Cardinal Sarah, Cardinal Burke, Archbishop Viganò, and Bishop Schneider—men who preach the same doctrine as their Master, with the calm, credible, and instantly recognizable authority of Successors of the Apostles—have frequently reminded us that we cannot endure and overcome evils of the magnitude we are now seeing in the world and in the Church except by striving to be saints, the “just men” of Abraham’s bargain with the Lord (see Gen. 18:16–33). During the Arian controversy, St. Hilary of Poitiers, one of a very few unequivocally Catholic bishops at the time, wrote: “In this consists the particular nature of the Church: that she triumphs when she is defeated, that she is better understood when attacked, that she rises up when her unfaithful members desert her.”

As for those unfaithful members, their “getting away with murder” does not have to be our paralysis. We are assured in Scripture, again and again, that the Lord will take care of them—either bringing about their conversion or punishing their wickedness. The words of the Psalmist ring out:

O Lord, how long shall the wicked,
how long shall the wicked triumph?
They prate, they speak arrogantly:
all the workers of iniquity boast themselves.
They break in pieces thy people, O Lord, and afflict thy heritage….
The Lord will not cast off his people,
neither will he forsake his inheritance.
For judgment shall return unto righteousness;
and all the upright in heart shall follow it.…
Shall the throne of wickedness have fellowship with thee,
which frameth mischief by statute?…
He hath brought upon them their own iniquity,
and will cut them off in their own wickedness;
the Lord our God will cut them off.[6]

We do not have to run the universe (thank God!). Our job is to pray for deliverance, for perseverance, for a love that never dies. Our daily exercise is to let go of anger, bitterness, impatience, and despondency, to push it away with a holy stubbornness, and to put ourselves, our Church, and our world, in God’s hands, in His wounded and glorified Heart—a Heart greater than all evil, greater than all our fears, greater than all our deserts and desires, greater than any of the victories of the past, the present, or the future.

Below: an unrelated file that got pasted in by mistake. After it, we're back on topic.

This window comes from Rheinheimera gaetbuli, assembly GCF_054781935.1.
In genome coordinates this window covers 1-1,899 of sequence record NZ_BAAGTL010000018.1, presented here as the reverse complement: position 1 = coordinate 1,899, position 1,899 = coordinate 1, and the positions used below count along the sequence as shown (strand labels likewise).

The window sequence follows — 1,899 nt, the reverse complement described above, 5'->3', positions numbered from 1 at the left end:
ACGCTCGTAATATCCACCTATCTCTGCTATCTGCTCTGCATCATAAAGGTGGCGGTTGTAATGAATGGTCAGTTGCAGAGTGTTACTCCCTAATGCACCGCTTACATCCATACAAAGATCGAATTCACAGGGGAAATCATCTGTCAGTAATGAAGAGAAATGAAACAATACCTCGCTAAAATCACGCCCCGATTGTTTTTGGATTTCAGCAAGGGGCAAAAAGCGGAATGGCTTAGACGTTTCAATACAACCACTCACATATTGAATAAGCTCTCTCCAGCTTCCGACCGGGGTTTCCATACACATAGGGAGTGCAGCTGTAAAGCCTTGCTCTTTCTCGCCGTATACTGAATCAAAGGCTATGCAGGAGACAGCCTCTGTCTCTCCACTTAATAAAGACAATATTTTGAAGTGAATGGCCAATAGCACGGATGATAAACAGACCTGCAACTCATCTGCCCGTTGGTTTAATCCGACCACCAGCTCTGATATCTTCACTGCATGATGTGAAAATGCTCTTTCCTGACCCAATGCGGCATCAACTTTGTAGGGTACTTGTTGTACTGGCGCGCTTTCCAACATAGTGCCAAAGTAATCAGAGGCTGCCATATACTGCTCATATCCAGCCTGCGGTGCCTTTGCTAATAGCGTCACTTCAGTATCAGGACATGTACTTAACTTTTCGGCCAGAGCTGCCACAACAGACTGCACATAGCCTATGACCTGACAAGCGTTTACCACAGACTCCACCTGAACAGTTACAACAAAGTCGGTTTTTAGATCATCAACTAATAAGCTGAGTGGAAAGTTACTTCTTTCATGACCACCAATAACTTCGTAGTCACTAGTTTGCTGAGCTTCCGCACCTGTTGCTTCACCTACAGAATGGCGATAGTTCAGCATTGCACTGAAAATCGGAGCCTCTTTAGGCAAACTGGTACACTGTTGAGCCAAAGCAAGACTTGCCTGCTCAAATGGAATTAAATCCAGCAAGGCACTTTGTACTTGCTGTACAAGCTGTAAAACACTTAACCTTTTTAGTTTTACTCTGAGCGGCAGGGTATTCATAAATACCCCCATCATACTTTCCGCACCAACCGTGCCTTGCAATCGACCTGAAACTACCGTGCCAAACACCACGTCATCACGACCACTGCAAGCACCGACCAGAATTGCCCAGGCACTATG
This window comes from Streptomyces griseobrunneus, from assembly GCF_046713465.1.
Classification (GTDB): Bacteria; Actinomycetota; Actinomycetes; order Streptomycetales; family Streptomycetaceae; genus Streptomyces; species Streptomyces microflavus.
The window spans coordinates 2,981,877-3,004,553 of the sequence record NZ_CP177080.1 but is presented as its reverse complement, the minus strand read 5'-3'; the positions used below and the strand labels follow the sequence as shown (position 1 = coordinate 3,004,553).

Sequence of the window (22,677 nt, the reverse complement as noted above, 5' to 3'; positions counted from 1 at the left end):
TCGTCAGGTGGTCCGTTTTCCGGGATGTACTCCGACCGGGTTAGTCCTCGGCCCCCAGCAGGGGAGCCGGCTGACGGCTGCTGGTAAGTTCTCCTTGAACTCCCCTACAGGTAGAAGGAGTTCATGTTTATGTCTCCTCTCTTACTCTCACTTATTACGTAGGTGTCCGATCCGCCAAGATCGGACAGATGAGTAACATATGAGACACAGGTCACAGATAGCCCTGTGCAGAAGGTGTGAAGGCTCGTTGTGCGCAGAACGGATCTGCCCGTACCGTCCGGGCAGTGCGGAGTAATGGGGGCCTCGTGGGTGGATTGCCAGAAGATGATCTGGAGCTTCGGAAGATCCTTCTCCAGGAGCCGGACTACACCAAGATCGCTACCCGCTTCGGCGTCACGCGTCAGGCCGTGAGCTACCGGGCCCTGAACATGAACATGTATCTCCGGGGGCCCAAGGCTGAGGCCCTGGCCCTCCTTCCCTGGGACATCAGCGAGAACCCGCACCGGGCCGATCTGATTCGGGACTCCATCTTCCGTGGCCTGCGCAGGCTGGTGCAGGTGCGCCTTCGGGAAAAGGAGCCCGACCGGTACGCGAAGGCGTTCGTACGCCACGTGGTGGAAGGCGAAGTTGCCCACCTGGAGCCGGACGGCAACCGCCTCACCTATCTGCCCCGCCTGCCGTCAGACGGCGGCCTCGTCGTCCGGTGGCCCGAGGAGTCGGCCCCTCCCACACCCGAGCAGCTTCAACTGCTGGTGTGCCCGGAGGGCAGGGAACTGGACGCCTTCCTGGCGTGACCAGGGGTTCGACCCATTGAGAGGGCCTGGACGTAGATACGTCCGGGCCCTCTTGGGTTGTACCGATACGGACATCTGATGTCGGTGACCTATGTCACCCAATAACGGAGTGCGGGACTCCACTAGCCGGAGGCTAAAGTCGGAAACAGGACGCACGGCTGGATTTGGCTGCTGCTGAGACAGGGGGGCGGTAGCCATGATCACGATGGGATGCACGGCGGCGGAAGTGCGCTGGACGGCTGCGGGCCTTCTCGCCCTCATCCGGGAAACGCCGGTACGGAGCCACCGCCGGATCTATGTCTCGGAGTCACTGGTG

[1] Stratford Caldecott, Not as the World Give: The Way of Creative Justice (Kettering, OH: Angelico Press, 2014), 13.

[2] This translation is taken from here; an alternative from the series Nicene and Post-Nicene Fathers, ed. Philip Schaff, may be found here (see pp. 961–62).

[3] The indulgence for this prayers was, tellingly, not renewed in the 1968 Enchiridion Indulgentiarum and its later editions. See Joseph Shaw, The Case for Liturgical Restoration (Brooklyn: Angelico Press, 2019), 263–64.

[4] “The Raising of Lazarus in the Liturgy of Lent,” New Liturgical Movement, March 16, 2018.

[5] Written years ago by a blogger, “The Sensible Bond,” who subsequently left the internet and took down his writings. I have saved some of them.

[6] Ps 94 ESV; cf. Ps 93 DRA.


[1] From the same principles we proceed to show that intellectual natures are subsistent forms, and are not in matter as though their being depends on matter.

[2] Forms dependent in being upon matter do not themselves have being properly, but being properly belongs to the composites through their forms. Consequently, if intellectual substances were forms of this kind, it would follow that they have material being, just as they would if they were composed of matter and form.

[3] Moreover, forms that do not subsist through themselves cannot act through themselves; rather, the composites act through them. Hence, if intellectual natures were forms of this sort, it would follow that they do not themselves understand, but that it is the things composed of them and matter which understand. And thus, an intelligent being would be composed of matter and form; which is impossible, as we have just shown.

[4] Also, if the intellect were a form in matter and not self-subsistent, it would follow that what is received into the intellect would be received into matter, since forms whose being is bound to matter receive nothing that is not received into the matter. But the reception of forms into the intellect is not a reception of forms into matter. Therefore, the intellect cannot possibly be a material form.